Bee Pollination

Bees are the champion pollinators!

bee on a yellow flower.
Photo by Beatriz Moisset, 2002-2004.

In the United States, there are over 4,000 species of native bees. Familiar bees visiting garden flowers are the colorful, fuzzy, yellow-and-black striped bumblebees, metallic-green sweat bees, squash bees, and imported honeybee. These flower-seeking pollen magnets purposefully visit flowers to collect pollen and nectar for food for themselves and their young.

Energy Needs

All bees have very high-energy needs that must be met for their survival. Bees need key resources such as pollen and nectar from a variety of flowers. Bees need these resources for themselves and their progeny. Many bees need water in addition to nectar.

Nesting Habitat

bee on an orange flower.
Photo by Beatriz Moisset, 2002-2004.

Bee nesting habits vary greatly. For example:

  • Mason bees construct nests from mud.
  • Leafcutter bees use a "wrapper" of leaves, resin and sand.
  • Carder bees harvest plant fibers.

Most bees excavate their nest tunnels in sunny patches of bare ground, while others seek out abandoned beetle burrows in dead tree trunks or branches. The majority of bees are solitary, but a few, like sweat bees, bumblebees, and honeybees, are social, living in colonies that consist of a queen, her worker bee daughters and a few males, the drones.

Bee Flowers

carpenter bee on a pink flower.
Photo by Beatriz Moisset, 2002-2004.

The flowers that are visited by bees are typically:

  • Full of nectar
  • Brightly colored with petals that are usually blue or yellow or a mixture of these (bees cannot see red)
  • Sweetly aromatic or have a minty fragrance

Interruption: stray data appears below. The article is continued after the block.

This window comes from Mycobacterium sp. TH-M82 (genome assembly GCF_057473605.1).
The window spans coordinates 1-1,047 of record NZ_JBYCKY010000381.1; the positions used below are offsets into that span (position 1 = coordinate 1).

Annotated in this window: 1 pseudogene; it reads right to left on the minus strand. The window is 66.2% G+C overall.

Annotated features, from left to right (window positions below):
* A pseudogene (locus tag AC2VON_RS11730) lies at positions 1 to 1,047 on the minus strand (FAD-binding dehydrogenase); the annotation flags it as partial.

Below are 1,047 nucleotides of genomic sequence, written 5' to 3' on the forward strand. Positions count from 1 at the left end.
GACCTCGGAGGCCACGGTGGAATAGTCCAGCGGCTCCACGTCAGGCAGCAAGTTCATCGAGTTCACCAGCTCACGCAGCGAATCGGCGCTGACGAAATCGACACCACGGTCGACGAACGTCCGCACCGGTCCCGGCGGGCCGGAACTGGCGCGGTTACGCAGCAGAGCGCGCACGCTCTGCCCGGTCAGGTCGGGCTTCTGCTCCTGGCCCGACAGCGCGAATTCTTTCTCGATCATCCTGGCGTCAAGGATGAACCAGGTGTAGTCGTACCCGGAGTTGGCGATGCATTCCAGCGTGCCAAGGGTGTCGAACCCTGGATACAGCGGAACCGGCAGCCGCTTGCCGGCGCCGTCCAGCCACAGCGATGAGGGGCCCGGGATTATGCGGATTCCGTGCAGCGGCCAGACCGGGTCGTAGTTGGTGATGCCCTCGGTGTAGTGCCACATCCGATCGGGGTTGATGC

• Open in daytime
  • Provide landing platforms
  • Often bilaterally symmetrical (one side of the flower is a mirror image of the other)
  • Flowers are often tubular with nectar at base of tube

bee flying to a snapdragon flower.
Snapdragon and bee. Photo by Grant Lau.

An example of a bee-pollinated flower is a snapdragon or Penstemon (pictured right). Snapdragon flowers have sturdy, irregular shaped flowers with landing platform. Only bees of the right size and weight can trigger the flower to open. Other bee species or other insects that are too small or too large are excluded.

Nectar Guides

Many of the flowers pollinated by bees have a region of low ultraviolet reflectance near the center of each petal. This region appears invisible to humans because our visual spectrum does not extend into the ultraviolet. However, bees can detect ultraviolet light. The contrasting ultraviolet pattern called a nectar guide. This guide helps a bee quickly locate the flower's center.

This adaptation benefits both the flower and the bee. The bee can more rapidly collect nectar and the flower is more effectively pollinated.

flower as humans view it. A black and white view of the flower.
As humans view it!

A the flower as bees may view it. A less detailed black and white image. The centers of the flower are dark.
As bees view it!

Photos courtesy of Apalachicola National Forest.

Fun Fact

bee on a yellow flower.
Photo by Beatriz Moisset.

Many insects such as flies and wasps mimic true bees. True bees have two sets of wings. Flies have only two wings. Wasps although they look like are only closely related to bees. Next time you see a pollinator in your garden check to see if it is a bee.

Here is a web site that can help you: Is it or isn't it a bee?

For More Information

bee on a purple flower.
Photo by Grant Lau.

For more information about bees, building bee habitat, or bee gardens visit the following links:

Bumblebee Conservator - Volume 2, Issue 1: First Half 2014

Bumblebee Conservator cover page.

Posted April 3, 2014